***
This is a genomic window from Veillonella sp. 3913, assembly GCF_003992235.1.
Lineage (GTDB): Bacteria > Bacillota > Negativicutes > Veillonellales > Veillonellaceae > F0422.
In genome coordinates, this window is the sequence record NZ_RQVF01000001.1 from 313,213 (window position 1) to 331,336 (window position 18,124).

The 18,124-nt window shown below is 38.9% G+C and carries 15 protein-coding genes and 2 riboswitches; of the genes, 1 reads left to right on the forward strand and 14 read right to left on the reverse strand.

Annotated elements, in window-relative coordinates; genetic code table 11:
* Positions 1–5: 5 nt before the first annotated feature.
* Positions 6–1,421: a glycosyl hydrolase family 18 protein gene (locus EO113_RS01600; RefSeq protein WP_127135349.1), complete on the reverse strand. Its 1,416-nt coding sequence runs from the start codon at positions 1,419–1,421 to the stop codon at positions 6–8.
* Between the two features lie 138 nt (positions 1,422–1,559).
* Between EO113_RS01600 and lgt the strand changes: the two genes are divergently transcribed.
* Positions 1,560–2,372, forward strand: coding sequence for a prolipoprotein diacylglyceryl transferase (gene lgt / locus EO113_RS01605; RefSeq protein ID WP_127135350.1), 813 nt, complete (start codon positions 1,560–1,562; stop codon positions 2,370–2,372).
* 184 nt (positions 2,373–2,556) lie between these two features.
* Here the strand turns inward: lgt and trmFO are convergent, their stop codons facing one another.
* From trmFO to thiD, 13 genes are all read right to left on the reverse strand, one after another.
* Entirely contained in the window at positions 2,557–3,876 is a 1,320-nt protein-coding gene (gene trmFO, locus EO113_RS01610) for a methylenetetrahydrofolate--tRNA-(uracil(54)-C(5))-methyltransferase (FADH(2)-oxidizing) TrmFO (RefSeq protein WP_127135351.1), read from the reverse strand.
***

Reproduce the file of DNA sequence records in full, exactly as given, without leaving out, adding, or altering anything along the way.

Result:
This is a genomic window from Veillonella sp. 3913, assembly GCF_003992235.1.
Lineage (GTDB): Bacteria > Bacillota > Negativicutes > Veillonellales > Veillonellaceae > F0422.
In genome coordinates, this window is the sequence record NZ_RQVF01000001.1 from 313,213 (window position 1) to 331,336 (window position 18,124).

The 18,124-nt window shown below is 38.9% G+C and carries 15 protein-coding genes and 2 riboswitches; of the genes, 1 reads left to right on the forward strand and 14 read right to left on the reverse strand.

Annotated elements, in window-relative coordinates; genetic code table 11:
* Positions 1–5: 5 nt before the first annotated feature.
* Positions 6–1,421: a glycosyl hydrolase family 18 protein gene (locus EO113_RS01600; RefSeq protein WP_127135349.1), complete on the reverse strand. Its 1,416-nt coding sequence runs from the start codon at positions 1,419–1,421 to the stop codon at positions 6–8.
* Between the two features lie 138 nt (positions 1,422–1,559).
* Between EO113_RS01600 and lgt the strand changes: the two genes are divergently transcribed.
* Positions 1,560–2,372, forward strand: coding sequence for a prolipoprotein diacylglyceryl transferase (gene lgt / locus EO113_RS01605; RefSeq protein ID WP_127135350.1), 813 nt, complete (start codon positions 1,560–1,562; stop codon positions 2,370–2,372).
* 184 nt (positions 2,373–2,556) lie between these two features.
* Here the strand turns inward: lgt and trmFO are convergent, their stop codons facing one another.
* From trmFO to thiD, 13 genes are all read right to left on the reverse strand, one after another.
* Entirely contained in the window at positions 2,557–3,876 is a 1,320-nt protein-coding gene (gene trmFO, locus EO113_RS01610) for a methylenetetrahydrofolate--tRNA-(uracil(54)-C(5))-methyltransferase (FADH(2)-oxidizing) TrmFO (RefSeq protein WP_127135351.1), read from the reverse strand.